Eight Wisconsin teens were hospitalized with lung damage believed to be linked to vaping—just within the last month. Vaping "is harming our kids … no matter what the product," Michael Gutzeit, chief medical officer for Children's Hospital of Wisconsin, said at a Thursday news conference, reports the Milwaukee Journal-Sentinel. The teens from Milwaukee, Waukesha, and Winnebago counties arrived at the hospital looking "very sick" and battling extreme cough, fatigue, and shortness of breath, says pediatric pulmonologist Louella Amos. It's "to the point where they can't breathe," she says, noting some teens also lost weight as a result of vomiting and diarrhea. State health officials are investigating the cause, but the common denominator is that all the teens reporting vaping in recent months. All but one have been released following steroid treatment.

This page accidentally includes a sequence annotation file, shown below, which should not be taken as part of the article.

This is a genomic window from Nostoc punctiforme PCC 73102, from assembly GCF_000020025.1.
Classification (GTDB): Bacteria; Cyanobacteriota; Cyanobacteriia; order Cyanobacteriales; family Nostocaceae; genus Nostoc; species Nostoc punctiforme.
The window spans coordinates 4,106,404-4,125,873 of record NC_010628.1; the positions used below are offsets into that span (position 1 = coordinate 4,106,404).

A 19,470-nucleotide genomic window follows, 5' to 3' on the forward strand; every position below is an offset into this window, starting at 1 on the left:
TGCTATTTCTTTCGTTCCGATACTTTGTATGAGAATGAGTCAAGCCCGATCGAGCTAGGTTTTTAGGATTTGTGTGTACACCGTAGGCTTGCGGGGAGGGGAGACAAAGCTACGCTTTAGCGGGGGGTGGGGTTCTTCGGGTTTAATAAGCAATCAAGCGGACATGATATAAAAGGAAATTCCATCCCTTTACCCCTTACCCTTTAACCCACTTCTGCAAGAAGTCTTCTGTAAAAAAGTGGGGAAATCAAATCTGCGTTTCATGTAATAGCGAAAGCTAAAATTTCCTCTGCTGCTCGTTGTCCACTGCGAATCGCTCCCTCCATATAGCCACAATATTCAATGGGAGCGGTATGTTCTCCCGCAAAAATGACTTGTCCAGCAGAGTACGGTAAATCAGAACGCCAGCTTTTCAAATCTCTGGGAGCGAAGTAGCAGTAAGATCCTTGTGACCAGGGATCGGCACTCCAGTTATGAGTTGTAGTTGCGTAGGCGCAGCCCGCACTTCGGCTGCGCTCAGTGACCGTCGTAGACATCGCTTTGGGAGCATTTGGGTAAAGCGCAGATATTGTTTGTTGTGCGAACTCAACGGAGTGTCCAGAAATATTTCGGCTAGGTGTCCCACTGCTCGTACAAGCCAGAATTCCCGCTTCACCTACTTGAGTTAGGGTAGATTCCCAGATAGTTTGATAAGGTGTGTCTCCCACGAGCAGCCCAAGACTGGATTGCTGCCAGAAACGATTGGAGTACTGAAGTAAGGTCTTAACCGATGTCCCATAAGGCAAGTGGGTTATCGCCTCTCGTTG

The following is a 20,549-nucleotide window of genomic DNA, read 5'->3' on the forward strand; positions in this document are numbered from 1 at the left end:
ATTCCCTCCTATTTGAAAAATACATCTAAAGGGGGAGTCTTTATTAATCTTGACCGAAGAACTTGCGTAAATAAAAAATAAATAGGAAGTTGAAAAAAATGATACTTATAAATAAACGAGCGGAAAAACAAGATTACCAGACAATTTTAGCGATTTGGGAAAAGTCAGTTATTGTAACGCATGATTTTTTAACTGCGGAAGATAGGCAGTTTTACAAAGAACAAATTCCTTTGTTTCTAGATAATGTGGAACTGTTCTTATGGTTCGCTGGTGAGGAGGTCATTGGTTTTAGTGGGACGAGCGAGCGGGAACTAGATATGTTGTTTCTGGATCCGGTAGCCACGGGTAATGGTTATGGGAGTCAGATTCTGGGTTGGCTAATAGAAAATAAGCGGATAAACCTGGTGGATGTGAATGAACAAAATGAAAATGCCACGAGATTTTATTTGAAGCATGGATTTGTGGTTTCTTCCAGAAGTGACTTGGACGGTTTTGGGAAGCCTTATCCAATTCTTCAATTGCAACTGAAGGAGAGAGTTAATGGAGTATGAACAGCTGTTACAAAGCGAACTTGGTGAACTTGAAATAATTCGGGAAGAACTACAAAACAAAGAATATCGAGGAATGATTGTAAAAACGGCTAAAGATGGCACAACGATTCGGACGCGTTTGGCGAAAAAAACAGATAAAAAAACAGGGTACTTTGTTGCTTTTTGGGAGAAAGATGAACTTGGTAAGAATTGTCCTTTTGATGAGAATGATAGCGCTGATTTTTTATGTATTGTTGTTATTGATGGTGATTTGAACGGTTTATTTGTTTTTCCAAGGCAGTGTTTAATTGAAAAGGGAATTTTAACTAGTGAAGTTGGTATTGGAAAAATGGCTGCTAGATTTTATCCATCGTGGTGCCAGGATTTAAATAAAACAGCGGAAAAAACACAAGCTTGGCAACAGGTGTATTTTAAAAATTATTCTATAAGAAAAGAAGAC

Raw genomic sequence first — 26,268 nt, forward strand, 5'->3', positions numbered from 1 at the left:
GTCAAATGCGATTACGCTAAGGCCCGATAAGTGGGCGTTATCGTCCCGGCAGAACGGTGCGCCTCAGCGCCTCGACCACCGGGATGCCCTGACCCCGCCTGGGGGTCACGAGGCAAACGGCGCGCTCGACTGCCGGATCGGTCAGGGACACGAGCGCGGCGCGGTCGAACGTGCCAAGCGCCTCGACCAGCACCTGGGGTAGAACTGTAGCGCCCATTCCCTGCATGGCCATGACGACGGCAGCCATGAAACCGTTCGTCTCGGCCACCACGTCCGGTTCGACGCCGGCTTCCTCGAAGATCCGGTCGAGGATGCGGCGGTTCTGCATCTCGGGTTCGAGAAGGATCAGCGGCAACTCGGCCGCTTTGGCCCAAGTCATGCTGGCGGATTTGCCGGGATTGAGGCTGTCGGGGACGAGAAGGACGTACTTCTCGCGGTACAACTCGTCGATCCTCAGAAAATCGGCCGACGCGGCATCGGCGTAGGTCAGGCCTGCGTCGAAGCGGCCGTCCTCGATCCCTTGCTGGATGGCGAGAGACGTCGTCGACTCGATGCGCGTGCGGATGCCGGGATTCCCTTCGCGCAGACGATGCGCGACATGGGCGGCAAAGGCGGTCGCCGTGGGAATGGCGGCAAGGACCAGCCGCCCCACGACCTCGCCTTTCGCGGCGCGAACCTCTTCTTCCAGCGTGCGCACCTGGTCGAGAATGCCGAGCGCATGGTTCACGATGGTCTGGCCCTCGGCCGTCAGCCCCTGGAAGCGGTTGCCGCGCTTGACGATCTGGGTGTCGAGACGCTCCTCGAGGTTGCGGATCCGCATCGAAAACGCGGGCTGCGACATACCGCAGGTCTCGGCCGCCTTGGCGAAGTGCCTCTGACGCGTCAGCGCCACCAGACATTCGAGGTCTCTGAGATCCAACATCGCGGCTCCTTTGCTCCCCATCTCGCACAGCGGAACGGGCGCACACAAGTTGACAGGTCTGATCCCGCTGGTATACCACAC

Per WITI, a 26-year-old Burlington man is also in critical condition at Aurora Memorial Hospital after vaping THC from a cartridge purchased on the street. Doctors "weren't sure he was going to make it," the man's brother tells the Journal-Sentinel. Jonathan Meiman, chief medical officer with the Wisconsin Department of Health Services, notes the short- and long-term effects of vaping aren't fully understood, but he believes the dangers are becoming clear. For example, a study published this year found nicotine vaping hindered the body's ability to clear phlegm and mucous. "Given the severity of the illness reported and that fact that it's affecting children, this is a top priority," Meiman says. (This city just banned e-cigarette sales.)